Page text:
The Too Many Uses of "den"
(and it's spelling variants, "dan, ten, tan")
The Turkish Suffix 'den"
The 5 Common Uses of 'den'
Examples of the Common Uses
The 3 Spelling Variations
Examples of the Variations
Confusion between suffix and participle
How to make a Turkish Present Participle
Who out there remembers the great 1982 comeback season for Saturday Night Live -- the venerable American comedy classic?
Our favorite lampooning skits of the
time starred Joe Piscopo and Robin Duke playing Doug and Wendy
-- and they whined, and they moaned, and they complained
about everything, all the time. Nothing made them
happy. They just couldn't be satisfied, ever.
have to be upgraded to First Class.
It seems that the First Class seats are simply
too uncomfortably large for them --
and besides that,
the free Champagne tickles their noses!
do you also remember
the infamous Whiner episode that got scratched
by some TV affiliate stations just before air time --
because of the controversial nature of the subject?
Whiners Clueless about the 'den' Suffix ???
Doug: This is awful, I can't take any more <moan>
Wendy: I mostly hate the 5 categories of use/meaning. How can I know which category is which? <whine>
Doug: That's nothing. What about the 3 spelling variations? I mean, wouldn't 2 be enough? <sigh>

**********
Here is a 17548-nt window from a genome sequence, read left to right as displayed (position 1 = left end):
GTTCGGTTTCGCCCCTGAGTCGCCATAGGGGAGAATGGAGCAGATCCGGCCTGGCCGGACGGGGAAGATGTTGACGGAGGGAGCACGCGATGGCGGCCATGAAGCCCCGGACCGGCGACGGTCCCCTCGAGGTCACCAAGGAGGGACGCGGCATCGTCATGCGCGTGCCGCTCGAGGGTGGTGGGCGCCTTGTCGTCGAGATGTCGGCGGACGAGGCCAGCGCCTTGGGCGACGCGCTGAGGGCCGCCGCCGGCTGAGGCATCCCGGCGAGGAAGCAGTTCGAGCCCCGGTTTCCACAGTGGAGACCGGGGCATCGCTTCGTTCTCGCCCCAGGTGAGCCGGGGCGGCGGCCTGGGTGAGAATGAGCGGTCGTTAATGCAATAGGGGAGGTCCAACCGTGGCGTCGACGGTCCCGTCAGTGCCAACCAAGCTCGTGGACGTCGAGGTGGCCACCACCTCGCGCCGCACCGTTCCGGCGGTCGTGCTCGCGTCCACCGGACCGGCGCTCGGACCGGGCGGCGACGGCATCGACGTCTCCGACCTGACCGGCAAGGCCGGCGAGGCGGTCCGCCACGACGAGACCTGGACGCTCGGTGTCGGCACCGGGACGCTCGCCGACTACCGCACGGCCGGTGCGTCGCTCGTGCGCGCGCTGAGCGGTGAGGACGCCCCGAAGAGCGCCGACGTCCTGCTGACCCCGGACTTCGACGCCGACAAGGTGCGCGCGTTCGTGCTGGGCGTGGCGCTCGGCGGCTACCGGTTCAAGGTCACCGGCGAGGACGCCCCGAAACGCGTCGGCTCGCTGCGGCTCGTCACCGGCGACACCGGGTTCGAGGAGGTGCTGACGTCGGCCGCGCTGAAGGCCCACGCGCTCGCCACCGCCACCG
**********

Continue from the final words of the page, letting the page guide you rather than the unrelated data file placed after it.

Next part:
Wendy: But, that's not the worst of it. Do you realize how easy it is to confuse the 'den' suffix with the endings found on certain 'present participles'? <grrrr>
Doug: And, they say the only way to find out how to use it correctly is by visiting The Learning Practical Turkish website <bleat>
Huh? You mean I gotta get an Internet Account? Oh, no!
Even The Whiners got it right sometimes.
Click here for
lots more examples of each of the 5 Common Uses...
This isn't as mysterious as it may first
seem. And if you'll remember that the Turkish language always
strives for a harmonious sound, it's not such an horrific task
to cater for these minor spelling variations.
So before you set about attaching 'den'
to an attachee word you need to be conscious of two points.
Firstly, if the attachee word ends in ç,
f, h, k, p, s, s,
t then the 'd' in 'den' must change to 't'
before the attachment takes place.
Secondly, the 'e' in 'den'
(or 'ten') may have to change to 'a' depending on
the last vowel in the attachee word -- in accordance with the Rule
of Vowel Harmony.
Yup, it's possible to be confused at first,
but only with a very few present participles.
what's the standard way to make one in Turkish?
So don't fret.
The book having most influence
on modern Turkish writers is Ince Mehmed
(Mehmed, My Hawk).
In this case, the 'den' in 'eden'
is not the suffix.
The suffix, in this case, is 'en' -- and it aids
the formation of the present participle 'eden' meaning
'having' (in this case, when it's used with with tesir; influence).
And the spelling of 'eden' arises as follows:
The infinitive form of the verb is etmek;
to make, do.
To make the present participle of this verb, you start in
the standard way to create any present participle
of any verb.
That is, you strip the verb ending (in
this case 'mek') giving the verb stem 'et' and then
Ahhh, but that's not quite right because, as you add the suffix 'en' to the stem of this particular (exceptional) verb, you must change the 't' of 'et' to 'd'.
are just a few verb stems in Turkish
for which the final 't' changes to 'd' when a vowel
is added. And the stem of etmek is one of them. Another
one is the stem of gitmek; to
A person can fall into his own trap.
[The one going to the hunt will be caught.]
Don't feel bad.
(our beloved, dearly departed)
used to say
about the Turkish language